So, how bad was it? Well, let’s put it this way: As the end approached, I thought perhaps someone was about to give the Winnipeg Jets the shirt off his back.
That is to say, it was sweater-toss worthy.
I mean, the local hockey heroes delivered a frustrating, now-you-see-us, now-you-don’t performance against a road-weary Calgary Flames outfit that ought to have been running on fumes at the tag-along end of a six-game journey. So, surely the resulting 4-1 beatdown Sunday evening would fuel fury. Passion. And the hurling of a piece of clothing in protest.
But no. We weren’t in Edmonton or Toronto, Dorothy. Nary a piece of linen fluttered to the freeze at the Little Hockey House on the Prairie. By the time everyone stepped out into the darkening River City night, no one had surrendered their Jets jersey.
Not even Chris Thorburn, Anthony Peluso or TJ No Dots. Oh drat.
This tells me one of three things:
- Hey, Winnipeg is known as Wholesale City. It’s not that we’re cheap. We’re just looking for a better deal. So when we’re forced to buy something at retail price, like a $200-plus tax Jets jersey, we don’t do it so the Zamboni driver’s kid can find something special under the Christmas tree.
- We just can’t decide what do do first—throw away our Jets jerseys or our Bombers jerseys.
- Those who occupy the pews at the shinny cathedral at Donald and Hargrave can’t get enough of the True North Kool-Aid and have fully bought into a draft-and-develop strategy that, to date, has been nine parts draft and one part develop.
If you fall into category No. 3, I hope this doesn’t come as a news bulletin, but it’s a very risky business that can take a very wrong turn.
Don’t misunderstand. I’m on side with draft-and-develop. To a degree. I just think there’s more to building a year-in, year-out competitive outfit than collecting National Hockey League wannabes and never-will-bes, and I point to theLos Angeles Kings as evidence. The group that won the Stanley Cup tournament last June was a collection of shrewd draft selections, workers acquired in barter and others recruited through free agency.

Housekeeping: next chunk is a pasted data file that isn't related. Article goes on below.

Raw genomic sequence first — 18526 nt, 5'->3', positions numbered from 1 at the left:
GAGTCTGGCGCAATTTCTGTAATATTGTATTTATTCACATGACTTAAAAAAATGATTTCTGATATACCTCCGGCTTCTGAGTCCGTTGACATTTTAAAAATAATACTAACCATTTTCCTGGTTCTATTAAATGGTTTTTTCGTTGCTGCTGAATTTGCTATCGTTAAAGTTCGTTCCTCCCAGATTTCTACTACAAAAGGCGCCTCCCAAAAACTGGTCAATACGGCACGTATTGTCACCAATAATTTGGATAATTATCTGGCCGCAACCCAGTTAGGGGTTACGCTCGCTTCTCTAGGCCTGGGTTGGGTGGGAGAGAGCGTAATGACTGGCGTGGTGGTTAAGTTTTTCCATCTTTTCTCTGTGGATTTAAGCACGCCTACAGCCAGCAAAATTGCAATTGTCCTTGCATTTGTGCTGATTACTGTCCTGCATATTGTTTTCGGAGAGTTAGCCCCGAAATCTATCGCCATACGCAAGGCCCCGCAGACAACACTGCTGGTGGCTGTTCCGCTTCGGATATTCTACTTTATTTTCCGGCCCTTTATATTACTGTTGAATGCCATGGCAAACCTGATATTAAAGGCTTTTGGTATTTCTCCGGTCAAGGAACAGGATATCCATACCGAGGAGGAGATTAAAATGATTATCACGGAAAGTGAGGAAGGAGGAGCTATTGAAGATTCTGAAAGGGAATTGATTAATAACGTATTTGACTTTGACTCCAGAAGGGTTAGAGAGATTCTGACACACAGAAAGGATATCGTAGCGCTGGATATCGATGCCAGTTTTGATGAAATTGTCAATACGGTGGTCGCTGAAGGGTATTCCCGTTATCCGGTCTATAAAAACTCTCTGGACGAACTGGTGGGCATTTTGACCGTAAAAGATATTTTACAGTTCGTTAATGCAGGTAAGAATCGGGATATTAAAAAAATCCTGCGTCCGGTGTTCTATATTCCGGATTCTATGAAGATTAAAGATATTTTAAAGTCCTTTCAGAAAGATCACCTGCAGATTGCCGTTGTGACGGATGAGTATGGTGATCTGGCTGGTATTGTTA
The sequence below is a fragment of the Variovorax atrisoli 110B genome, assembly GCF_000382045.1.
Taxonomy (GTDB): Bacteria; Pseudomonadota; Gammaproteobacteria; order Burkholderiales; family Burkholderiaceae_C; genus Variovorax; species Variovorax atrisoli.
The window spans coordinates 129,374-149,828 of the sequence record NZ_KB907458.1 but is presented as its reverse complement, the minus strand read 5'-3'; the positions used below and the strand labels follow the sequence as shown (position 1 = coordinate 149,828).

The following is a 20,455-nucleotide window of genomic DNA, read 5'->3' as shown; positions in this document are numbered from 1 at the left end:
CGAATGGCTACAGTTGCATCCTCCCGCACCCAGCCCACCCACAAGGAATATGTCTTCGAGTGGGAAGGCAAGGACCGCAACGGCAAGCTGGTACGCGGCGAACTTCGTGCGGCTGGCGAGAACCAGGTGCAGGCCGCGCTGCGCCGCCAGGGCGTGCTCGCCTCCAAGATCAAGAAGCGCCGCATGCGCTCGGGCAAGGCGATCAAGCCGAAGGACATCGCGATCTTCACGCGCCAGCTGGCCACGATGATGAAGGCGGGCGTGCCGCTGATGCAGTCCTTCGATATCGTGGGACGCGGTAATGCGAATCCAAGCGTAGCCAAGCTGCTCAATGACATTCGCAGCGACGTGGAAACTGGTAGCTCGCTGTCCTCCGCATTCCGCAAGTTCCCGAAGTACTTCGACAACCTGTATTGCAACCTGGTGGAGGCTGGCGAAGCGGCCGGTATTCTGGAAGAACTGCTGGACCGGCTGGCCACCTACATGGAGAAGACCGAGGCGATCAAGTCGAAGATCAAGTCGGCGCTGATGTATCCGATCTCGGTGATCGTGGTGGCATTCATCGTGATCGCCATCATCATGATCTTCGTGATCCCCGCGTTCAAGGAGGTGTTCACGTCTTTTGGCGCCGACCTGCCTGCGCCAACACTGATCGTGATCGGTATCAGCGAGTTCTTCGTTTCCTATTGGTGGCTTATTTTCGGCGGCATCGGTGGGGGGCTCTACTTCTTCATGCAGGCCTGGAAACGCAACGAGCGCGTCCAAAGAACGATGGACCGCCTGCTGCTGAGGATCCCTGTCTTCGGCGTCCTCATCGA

At the opposite end of the measuring stick, I give you the Edmonton Oilers. Here’s what a pure draft-and-develop plan has delivered (aside from eight years of emptiness):
- 2007—Sam Gagner (6th overall).
- 2007—Alex Plante (15th overall).
- 2007—Riley Nash (21st overall).
- 2008—Jordan Eberle (22nd overall).
- 2009—Magnus Paajarvi-Svensson (10th overall).
- 2010—Taylor Hall (1st overall).
- 2011—Ryan Nugent-Hopkins (1st overall).
- 2011—Oscar Klefbom (19th overall).
- 2012—Nail Yakupov (1st overall).
- 2013—Darnell Nurse (7th overall).
- 2014—Leon Draisaitl (3rd overall).
The Oilers have had18 first-round picks this century. Five of those players are on the Edmonton roster today. Only one, Taylor Hall, is worth a damn.
And have I mentioned the Copper and Blue haven’t qualified for post-season play since 2006?
Little wonder they’re hurling sweaters on the ice at Rexall Place.
It’s easy to say the Oilers have been operated by a collection of managerial misfits like Kevin Lowe, Steve Tambellini and Craig MacTavish. But how can we be convinced that Jets general manager Kevin (The Possum) Cheveldayoff has more shinny smarts?
Based on a history of zero playoff appearances and the early returns this season, he doesn’t. But, hey, it’s early. So keep you shirt on, right?
Well, right now that’s the only difference between what’s going on in Edmonton and Winnipeg: We keep our clothes on.
Patti Dawn Swansson has been writing about Winnipeg hockey and the Jets for more than 40 years, longer than any living being. Do not, however, assume that to mean she harbors a wealth of hockey knowledge or that she’s a jock journalist of award-winning loft. It simply means she is old, comfortable at a keyboard (although arthritic fingers sometimes make typing a bit of a chore) and she doesn’t know when to quit.
She is most proud of her Q Award, presented to her in 2012 for literary contributions to the LGBT community in Victoria, B.C.